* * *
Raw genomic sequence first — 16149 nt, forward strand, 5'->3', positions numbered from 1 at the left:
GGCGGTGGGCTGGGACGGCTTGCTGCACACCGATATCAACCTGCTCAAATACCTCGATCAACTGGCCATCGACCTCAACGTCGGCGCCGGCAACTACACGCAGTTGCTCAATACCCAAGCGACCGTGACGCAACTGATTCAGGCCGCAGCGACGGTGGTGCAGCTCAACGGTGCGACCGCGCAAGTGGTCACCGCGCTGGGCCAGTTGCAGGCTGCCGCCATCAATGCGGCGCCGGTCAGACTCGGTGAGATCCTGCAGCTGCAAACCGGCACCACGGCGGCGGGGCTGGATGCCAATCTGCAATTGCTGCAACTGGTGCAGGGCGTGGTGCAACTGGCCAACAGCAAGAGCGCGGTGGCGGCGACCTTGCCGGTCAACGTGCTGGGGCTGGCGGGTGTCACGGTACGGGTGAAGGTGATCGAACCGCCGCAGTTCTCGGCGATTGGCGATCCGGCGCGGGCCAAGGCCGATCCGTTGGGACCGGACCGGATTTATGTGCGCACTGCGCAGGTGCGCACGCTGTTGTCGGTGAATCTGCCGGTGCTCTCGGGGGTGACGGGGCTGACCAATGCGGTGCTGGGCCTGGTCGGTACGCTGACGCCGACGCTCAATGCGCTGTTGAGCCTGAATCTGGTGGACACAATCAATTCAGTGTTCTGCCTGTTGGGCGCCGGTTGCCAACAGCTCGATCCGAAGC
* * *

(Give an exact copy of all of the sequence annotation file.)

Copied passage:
Raw genomic sequence first — 16149 nt, forward strand, 5'->3', positions numbered from 1 at the left:
GGCGGTGGGCTGGGACGGCTTGCTGCACACCGATATCAACCTGCTCAAATACCTCGATCAACTGGCCATCGACCTCAACGTCGGCGCCGGCAACTACACGCAGTTGCTCAATACCCAAGCGACCGTGACGCAACTGATTCAGGCCGCAGCGACGGTGGTGCAGCTCAACGGTGCGACCGCGCAAGTGGTCACCGCGCTGGGCCAGTTGCAGGCTGCCGCCATCAATGCGGCGCCGGTCAGACTCGGTGAGATCCTGCAGCTGCAAACCGGCACCACGGCGGCGGGGCTGGATGCCAATCTGCAATTGCTGCAACTGGTGCAGGGCGTGGTGCAACTGGCCAACAGCAAGAGCGCGGTGGCGGCGACCTTGCCGGTCAACGTGCTGGGGCTGGCGGGTGTCACGGTACGGGTGAAGGTGATCGAACCGCCGCAGTTCTCGGCGATTGGCGATCCGGCGCGGGCCAAGGCCGATCCGTTGGGACCGGACCGGATTTATGTGCGCACTGCGCAGGTGCGCACGCTGTTGTCGGTGAATCTGCCGGTGCTCTCGGGGGTGACGGGGCTGACCAATGCGGTGCTGGGCCTGGTCGGTACGCTGACGCCGACGCTCAATGCGCTGTTGAGCCTGAATCTGGTGGACACAATCAATTCAGTGTTCTGCCTGTTGGGCGCCGGTTGCCAACAGCTCGATCCGAAGC